3 key areas of change in HR Employment Law we saw in 2018

11/01/2019 Posted by Employment Law 0 thoughts on “3 key areas of change in HR Employment Law we saw in 2018”

Overall 2018 can be described as a year of great upheaval in the UK, politically & socially & also in terms of HR Employment Law. Although it may not seem it, the workplace changed dramatically in the space of 12 months. Some of the changes from the gender pay gap reports & other numerous cases of harassment & abuse of non-disclosure agreements, to a seemingly endless-stream of gig-economy & other cases.

Please see just a few lessons we’ve learned from 2018, & also how they might impact the UK workplace moving forward in 2019 & beyond.

1. The Gig Economy & Workers’ Rights

Overall, 2018 was riddled with cases on workers’ rights. Big names like Deliveroo, Uber, Addison Lee, Pimlico Plumbers, & Hermes are just a few that have all been on the receiving end of large & costly claims. These situations were brought into the spotlight by the Taylor Review during July 2017, which considered some of the implications of the new forms of work on worker rights & responsibilities.

Meanwhile, while the specifics of each case has differed, the general theme is the same in the fact that individuals working in the Gig Economy are asking for more rights.

Overall, most of the cases have ruled in favour of the worker & towards the end of 2018, this position was solidified largely by the introduction of the Good Work Plan.

The Good Work Plan has been viewed as the ‘largest overhaul to employment rights for years’ by the UK government & is unlikely to be implemented until at least 2020 at the earliest. Still, the overall impact will likely be felt for years to come, with changes such as an increase in the maximum fine for a breach of worker rights & an inability to deduct money from workers tips.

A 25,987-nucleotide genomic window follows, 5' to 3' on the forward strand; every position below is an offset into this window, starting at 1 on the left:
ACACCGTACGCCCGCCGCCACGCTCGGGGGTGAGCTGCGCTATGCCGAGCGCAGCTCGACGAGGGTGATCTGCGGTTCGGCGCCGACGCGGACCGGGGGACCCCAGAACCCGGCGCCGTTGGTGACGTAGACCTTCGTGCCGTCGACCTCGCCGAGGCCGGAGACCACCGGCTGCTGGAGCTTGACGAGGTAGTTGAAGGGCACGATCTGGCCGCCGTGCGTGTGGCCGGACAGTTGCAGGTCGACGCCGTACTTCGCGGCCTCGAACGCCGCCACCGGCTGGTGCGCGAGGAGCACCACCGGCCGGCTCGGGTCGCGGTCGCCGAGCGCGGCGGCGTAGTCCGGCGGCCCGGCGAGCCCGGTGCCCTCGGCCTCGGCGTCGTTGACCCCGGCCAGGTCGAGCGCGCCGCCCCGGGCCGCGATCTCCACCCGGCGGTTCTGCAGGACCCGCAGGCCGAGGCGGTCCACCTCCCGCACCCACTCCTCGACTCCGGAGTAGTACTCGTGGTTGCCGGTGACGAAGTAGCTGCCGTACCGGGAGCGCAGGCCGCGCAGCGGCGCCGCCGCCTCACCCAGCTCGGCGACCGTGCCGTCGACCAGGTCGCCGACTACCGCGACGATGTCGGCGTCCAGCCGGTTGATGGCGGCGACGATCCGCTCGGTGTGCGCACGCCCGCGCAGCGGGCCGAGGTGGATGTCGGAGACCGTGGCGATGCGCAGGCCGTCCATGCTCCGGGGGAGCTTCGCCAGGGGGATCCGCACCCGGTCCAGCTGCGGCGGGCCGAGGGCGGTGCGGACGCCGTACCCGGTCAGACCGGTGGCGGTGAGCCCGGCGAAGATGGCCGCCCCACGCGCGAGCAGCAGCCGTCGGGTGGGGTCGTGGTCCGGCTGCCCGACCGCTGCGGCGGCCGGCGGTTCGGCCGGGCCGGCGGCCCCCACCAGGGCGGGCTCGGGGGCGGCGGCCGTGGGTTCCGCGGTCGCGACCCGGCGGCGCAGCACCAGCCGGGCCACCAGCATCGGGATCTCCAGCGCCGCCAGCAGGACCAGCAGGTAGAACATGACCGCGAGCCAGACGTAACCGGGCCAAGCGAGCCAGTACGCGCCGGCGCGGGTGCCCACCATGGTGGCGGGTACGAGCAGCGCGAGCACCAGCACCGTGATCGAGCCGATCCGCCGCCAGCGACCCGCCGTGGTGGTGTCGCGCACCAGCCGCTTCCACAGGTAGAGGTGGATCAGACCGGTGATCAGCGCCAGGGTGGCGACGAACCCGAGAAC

2. The Gender Pay Gap

During 2018 we also received the first concrete evidence from the businesses themselves, that women still face financial inequality in the workplace.

In April 2018, all organisations with 250 or more employees were required to submit a gender pay gap report. The results concluded that older women faced greater inequality, while skilled trade occupations had the highest pay gap above all other occupations.

The reports have already made an impact. More than 57% of organisations have now conducted further analysis of their gender pay gap & in the region of 9% are looking to carry out an equal pay audit & other actions.

These gender pay gap reports have also opened the door to other types of pay reporting, including ethnicity pay gaps the executive pay gaps which are all new for 2019.

While there is still some way to go until the issue of equality is a distant memory (current predictions estimate women will receive the same pay as men within 202 years), the gender pay gap reports serve as a strong first step and will hopefully inspire further progress in the coming years.

3. The National Minimum Wage

During 2018 a large percentage of UK businesses were publicly named & shamed for not paying the national minimum wage (NMW) to all or even of their UK employees. While this is not unheard of, the vast scale of the naming & shaming was on a level never seen before in the UK.

Additionally, 2018 also highlighted the need & in the most severe way possible, that employers need to pay the NMW correctly or suffer severe consequences.

When the NMW increases again in April 2019, companies should be wary of the change & ensure it is implemented throughout their organisation to avoid significant fines & public disapproval & many other consequences, such as the affect on morale.

A record 22,400 UK workers received millions of pounds in backpay. There were in the region of 180 employers named & shamed in March 2018, with a around a further 240 in July 2018.

The vast majority of the UK companies named & shamed were hospitality & leisure organisations, with some high-profile hotel & restaurant chains caught up in the large group of companies mentioned.

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